NASA Astrophysics Data System (ADS)
Lin, Tian Ran; Kim, Eric; Tan, Andy C. C.
2013-04-01
A simple and effective down-sample algorithm, Peak-Hold-Down-Sample (PHDS) algorithm is developed in this paper to enable a rapid and efficient data transfer in remote condition monitoring applications. The algorithm is particularly useful for high frequency Condition Monitoring (CM) techniques, and for low speed machine applications since the combination of the high sampling frequency and low rotating speed will generally lead to large unwieldy data size. The effectiveness of the algorithm was evaluated and tested on four sets of data in the study. One set of the data was extracted from the condition monitoring signal of a practical industry application. Another set of data was acquired from a low speed machine test rig in the laboratory. The other two sets of data were computer simulated bearing defect signals having either a single or multiple bearing defects. The results disclose that the PHDS algorithm can substantially reduce the size of data while preserving the critical bearing defect information for all the data sets used in this work even when a large down-sample ratio was used (i.e., 500 times down-sampled). In contrast, the down-sample process using the existing normal down-sample technique in signal processing eliminates the useful and critical information such as bearing defect frequencies in a signal when the same down-sample ratio was employed. Noise and artificial frequency components were also induced by the normal down-sample technique, thus limits its usefulness for machine condition monitoring applications.
An Intelligent Model for Pairs Trading Using Genetic Algorithms
Huang, Chien-Feng; Hsu, Chi-Jen; Chen, Chi-Chung; Chang, Bao Rong; Li, Chen-An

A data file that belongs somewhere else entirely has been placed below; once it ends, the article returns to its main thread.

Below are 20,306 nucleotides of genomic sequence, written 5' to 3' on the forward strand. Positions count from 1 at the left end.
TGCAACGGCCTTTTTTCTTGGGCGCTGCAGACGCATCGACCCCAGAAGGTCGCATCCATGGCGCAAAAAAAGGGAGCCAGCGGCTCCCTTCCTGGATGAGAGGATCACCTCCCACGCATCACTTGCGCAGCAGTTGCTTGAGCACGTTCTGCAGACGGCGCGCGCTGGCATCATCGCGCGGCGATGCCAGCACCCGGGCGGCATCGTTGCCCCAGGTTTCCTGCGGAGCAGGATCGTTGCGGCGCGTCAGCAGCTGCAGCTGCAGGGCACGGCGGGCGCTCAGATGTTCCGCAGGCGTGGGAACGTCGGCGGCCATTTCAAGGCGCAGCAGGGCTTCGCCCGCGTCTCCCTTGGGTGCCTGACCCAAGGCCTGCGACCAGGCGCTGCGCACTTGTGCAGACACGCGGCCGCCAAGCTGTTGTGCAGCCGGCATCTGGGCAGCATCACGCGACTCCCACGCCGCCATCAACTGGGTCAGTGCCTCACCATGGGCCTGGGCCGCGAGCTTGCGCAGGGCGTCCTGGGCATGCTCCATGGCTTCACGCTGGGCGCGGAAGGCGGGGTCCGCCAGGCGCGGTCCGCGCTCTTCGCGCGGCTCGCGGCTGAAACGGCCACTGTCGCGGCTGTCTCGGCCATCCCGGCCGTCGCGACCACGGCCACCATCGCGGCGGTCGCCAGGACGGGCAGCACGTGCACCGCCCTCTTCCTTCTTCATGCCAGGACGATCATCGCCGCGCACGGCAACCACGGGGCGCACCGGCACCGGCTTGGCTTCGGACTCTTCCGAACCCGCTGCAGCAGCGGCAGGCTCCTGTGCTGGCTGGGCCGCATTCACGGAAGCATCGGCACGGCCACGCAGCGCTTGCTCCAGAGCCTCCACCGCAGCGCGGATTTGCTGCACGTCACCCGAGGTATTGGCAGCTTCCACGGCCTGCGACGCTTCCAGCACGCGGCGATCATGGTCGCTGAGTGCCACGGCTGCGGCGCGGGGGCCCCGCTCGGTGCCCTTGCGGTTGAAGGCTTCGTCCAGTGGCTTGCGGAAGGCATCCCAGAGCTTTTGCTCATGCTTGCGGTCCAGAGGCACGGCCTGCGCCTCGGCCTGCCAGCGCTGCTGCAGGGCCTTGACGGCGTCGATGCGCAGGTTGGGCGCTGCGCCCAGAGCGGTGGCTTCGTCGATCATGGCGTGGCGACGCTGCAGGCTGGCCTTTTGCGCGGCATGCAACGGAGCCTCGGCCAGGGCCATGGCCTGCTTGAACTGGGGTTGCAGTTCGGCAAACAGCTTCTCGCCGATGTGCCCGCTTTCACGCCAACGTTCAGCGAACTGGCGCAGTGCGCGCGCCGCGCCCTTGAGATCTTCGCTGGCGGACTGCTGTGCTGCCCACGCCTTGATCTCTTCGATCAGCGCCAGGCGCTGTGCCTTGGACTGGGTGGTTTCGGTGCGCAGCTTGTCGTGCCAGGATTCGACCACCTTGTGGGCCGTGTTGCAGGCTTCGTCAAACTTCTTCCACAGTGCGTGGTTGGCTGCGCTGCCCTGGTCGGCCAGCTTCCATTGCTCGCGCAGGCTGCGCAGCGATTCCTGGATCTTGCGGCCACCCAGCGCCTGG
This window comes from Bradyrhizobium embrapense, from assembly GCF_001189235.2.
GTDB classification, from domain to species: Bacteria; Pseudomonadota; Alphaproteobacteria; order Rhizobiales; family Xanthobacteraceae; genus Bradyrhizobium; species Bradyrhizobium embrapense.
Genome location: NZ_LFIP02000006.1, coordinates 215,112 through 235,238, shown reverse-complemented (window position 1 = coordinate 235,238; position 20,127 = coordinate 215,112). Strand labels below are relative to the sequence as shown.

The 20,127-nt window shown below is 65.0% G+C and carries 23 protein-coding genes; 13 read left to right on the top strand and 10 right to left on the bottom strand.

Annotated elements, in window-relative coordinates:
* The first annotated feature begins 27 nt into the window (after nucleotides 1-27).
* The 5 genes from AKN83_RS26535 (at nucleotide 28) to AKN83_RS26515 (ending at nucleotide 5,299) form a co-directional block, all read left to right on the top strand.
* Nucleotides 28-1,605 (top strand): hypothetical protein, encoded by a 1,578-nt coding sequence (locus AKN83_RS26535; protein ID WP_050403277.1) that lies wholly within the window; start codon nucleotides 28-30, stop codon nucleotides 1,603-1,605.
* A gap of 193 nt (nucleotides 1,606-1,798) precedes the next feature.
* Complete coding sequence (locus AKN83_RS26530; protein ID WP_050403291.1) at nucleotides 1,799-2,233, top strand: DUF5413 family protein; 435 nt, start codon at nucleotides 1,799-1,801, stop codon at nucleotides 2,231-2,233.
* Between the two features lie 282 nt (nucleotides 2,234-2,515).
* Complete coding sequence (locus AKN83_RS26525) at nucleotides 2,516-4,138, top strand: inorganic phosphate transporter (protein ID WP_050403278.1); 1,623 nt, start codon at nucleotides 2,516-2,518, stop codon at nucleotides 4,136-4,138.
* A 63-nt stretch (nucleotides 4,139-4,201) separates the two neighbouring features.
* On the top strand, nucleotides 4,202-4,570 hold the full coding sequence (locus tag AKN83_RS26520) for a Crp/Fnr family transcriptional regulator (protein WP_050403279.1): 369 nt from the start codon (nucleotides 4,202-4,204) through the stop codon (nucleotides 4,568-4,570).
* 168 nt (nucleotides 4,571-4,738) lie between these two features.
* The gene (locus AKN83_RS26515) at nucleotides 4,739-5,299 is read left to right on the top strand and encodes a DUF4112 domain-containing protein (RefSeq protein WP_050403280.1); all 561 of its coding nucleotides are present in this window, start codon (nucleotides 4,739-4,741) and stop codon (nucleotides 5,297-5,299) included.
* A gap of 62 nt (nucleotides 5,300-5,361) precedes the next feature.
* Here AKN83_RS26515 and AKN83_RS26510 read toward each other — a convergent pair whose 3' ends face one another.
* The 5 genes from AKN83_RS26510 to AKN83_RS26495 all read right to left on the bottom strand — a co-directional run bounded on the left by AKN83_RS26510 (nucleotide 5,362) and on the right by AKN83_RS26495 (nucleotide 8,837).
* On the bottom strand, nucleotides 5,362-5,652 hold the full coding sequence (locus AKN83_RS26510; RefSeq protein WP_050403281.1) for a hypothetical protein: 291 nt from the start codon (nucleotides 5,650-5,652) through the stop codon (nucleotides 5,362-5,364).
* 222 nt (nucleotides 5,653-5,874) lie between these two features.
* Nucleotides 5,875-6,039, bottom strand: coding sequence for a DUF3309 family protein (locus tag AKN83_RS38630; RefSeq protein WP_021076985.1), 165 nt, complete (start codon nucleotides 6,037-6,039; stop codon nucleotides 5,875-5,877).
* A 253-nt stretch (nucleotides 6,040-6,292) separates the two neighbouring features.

2015-01-01
Pairs trading is an important and challenging research area in computational finance, in which pairs of stocks are bought and sold in pair combinations for arbitrage opportunities. Traditional methods that solve this set of problems mostly rely on statistical methods such as regression. In contrast to the statistical approaches, recent advances in computational intelligence (CI) are leading to promising opportunities for solving problems in the financial applications more effectively. In this paper, we present a novel methodology for pairs trading using genetic algorithms (GA). Our results showed that the GA-based models are able to significantly outperform the benchmark and our proposed method is capable of generating robust models to tackle the dynamic characteristics in the financial application studied. Based upon the promising results obtained, we expect this GA-based method to advance the research in computational intelligence for finance and provide an effective solution to pairs trading for investment in practice. PMID:26339236
An Intelligent Model for Pairs Trading Using Genetic Algorithms.
Huang, Chien-Feng; Hsu, Chi-Jen; Chen, Chi-Chung; Chang, Bao Rong; Li, Chen-An
2015-01-01
Pairs trading is an important and challenging research area in computational finance, in which pairs of stocks are bought and sold in pair combinations for arbitrage opportunities. Traditional methods that solve this set of problems mostly rely on statistical methods such as regression. In contrast to the statistical approaches, recent advances in computational intelligence (CI) are leading to promising opportunities for solving problems in the financial applications more effectively. In this paper, we present a novel methodology for pairs trading using genetic algorithms (GA). Our results showed that the GA-based models are able to significantly outperform the benchmark and our proposed method is capable of generating robust models to tackle the dynamic characteristics in the financial application studied. Based upon the promising results obtained, we expect this GA-based method to advance the research in computational intelligence for finance and provide an effective solution to pairs trading for investment in practice. PMID:26339236